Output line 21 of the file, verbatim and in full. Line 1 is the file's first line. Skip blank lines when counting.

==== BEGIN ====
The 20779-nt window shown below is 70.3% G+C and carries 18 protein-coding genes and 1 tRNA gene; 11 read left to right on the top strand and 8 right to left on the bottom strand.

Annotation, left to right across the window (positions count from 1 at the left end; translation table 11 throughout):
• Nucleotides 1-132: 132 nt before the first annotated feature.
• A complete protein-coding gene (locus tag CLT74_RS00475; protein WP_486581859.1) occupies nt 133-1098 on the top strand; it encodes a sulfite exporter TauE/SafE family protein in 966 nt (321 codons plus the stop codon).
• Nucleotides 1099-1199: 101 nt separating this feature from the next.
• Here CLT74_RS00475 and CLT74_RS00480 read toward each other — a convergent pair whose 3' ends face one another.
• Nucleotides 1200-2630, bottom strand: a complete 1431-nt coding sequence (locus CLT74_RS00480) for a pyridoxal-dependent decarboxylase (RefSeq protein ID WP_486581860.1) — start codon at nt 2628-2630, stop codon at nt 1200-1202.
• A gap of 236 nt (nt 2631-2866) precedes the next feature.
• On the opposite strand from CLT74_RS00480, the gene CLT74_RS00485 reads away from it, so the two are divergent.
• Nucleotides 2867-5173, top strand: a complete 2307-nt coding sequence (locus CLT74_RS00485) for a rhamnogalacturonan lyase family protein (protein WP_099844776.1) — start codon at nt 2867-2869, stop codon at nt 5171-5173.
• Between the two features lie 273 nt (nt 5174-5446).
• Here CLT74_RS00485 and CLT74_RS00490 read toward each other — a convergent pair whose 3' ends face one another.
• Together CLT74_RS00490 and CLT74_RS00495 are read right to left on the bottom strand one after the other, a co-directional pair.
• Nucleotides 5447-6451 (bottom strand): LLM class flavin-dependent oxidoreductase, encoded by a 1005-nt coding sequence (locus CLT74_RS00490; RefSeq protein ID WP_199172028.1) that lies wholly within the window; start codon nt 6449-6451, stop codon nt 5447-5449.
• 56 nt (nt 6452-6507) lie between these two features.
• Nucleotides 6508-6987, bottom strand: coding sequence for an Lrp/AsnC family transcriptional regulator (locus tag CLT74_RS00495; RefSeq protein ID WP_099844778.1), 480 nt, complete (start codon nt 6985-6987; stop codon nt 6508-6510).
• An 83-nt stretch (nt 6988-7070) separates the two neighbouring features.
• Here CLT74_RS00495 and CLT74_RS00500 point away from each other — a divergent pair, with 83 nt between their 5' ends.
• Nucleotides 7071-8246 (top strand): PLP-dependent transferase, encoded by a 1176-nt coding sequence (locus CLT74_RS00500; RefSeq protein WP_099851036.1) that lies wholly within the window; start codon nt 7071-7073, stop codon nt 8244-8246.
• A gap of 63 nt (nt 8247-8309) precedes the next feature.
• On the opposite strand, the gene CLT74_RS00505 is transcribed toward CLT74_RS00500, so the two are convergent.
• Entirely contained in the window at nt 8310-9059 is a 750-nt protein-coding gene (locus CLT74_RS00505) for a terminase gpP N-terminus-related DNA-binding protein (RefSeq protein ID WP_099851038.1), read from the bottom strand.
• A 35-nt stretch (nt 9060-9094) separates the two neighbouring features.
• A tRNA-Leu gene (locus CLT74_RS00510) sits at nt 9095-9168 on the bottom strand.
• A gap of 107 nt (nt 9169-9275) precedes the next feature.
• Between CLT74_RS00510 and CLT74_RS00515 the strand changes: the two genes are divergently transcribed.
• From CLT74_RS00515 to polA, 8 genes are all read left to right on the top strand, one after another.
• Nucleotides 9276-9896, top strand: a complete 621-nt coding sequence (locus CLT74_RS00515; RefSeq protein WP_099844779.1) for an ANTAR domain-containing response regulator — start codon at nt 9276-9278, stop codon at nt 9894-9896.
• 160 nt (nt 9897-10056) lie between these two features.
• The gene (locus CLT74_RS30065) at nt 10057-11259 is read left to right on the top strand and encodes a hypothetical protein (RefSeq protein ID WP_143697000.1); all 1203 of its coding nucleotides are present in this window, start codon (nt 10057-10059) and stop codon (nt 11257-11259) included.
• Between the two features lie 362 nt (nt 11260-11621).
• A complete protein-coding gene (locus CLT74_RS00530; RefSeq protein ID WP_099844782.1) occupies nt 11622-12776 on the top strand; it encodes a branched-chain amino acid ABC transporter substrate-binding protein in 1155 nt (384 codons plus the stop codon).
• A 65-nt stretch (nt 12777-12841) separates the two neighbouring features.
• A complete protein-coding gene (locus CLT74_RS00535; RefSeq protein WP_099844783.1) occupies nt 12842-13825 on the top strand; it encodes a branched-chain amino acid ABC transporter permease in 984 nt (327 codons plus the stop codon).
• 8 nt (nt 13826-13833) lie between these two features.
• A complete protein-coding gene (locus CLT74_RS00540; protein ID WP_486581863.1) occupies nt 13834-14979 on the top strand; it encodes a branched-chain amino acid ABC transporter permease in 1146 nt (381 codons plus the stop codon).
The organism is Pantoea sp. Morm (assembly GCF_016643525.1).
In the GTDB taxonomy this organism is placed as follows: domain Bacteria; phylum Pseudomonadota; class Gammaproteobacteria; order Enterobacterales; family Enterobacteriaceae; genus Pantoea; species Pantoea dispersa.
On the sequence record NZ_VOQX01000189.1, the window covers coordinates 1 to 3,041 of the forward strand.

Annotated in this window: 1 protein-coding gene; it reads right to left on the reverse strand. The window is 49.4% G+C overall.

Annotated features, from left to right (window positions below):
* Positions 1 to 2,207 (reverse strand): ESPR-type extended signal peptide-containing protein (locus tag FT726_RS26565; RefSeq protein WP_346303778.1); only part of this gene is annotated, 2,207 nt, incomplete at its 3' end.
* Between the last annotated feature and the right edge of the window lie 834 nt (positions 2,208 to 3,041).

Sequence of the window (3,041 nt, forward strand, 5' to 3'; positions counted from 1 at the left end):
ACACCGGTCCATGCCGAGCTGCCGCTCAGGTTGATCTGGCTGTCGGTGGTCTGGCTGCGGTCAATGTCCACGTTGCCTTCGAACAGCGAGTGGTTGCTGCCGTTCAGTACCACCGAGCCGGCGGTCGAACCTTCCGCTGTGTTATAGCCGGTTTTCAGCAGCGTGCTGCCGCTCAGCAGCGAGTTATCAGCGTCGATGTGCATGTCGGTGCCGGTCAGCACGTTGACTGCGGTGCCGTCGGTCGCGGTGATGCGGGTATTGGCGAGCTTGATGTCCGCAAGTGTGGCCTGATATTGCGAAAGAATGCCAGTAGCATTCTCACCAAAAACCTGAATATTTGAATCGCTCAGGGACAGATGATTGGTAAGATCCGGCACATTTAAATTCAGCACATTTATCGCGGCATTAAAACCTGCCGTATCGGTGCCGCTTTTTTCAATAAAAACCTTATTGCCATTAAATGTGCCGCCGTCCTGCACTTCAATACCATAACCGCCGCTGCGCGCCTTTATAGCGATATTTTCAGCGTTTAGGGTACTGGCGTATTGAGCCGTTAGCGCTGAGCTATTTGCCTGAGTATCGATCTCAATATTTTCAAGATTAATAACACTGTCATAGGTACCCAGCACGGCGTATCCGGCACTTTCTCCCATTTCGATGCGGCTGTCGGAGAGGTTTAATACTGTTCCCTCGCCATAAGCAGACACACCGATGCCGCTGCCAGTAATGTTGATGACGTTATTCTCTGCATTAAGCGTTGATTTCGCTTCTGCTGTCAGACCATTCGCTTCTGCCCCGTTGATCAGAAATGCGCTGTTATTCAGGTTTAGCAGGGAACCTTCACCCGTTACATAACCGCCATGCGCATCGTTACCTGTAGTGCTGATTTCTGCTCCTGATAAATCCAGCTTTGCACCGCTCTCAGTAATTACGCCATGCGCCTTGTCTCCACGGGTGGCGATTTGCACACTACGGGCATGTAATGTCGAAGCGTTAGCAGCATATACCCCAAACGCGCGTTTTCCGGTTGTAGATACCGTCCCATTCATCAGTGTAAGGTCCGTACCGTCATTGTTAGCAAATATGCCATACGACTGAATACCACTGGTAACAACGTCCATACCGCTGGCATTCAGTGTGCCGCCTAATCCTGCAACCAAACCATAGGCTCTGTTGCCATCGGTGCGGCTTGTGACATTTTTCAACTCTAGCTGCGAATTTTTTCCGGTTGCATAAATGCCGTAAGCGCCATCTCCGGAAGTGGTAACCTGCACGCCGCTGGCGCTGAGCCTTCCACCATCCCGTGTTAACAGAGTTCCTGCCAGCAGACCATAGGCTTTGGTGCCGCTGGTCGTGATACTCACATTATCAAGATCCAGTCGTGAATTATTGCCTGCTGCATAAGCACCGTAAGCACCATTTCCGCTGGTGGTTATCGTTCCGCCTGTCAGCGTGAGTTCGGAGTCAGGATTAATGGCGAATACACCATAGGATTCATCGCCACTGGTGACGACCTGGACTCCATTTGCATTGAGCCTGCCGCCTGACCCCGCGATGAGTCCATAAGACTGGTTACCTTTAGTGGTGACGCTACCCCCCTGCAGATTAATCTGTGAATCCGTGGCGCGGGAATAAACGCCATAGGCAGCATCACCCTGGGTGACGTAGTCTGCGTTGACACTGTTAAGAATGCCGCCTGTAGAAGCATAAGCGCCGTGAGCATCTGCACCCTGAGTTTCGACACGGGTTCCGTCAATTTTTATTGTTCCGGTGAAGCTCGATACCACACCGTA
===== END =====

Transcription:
• On the opposite strand, the gene CLT74_RS00505 is transcribed toward CLT74_RS00500, so the two are convergent.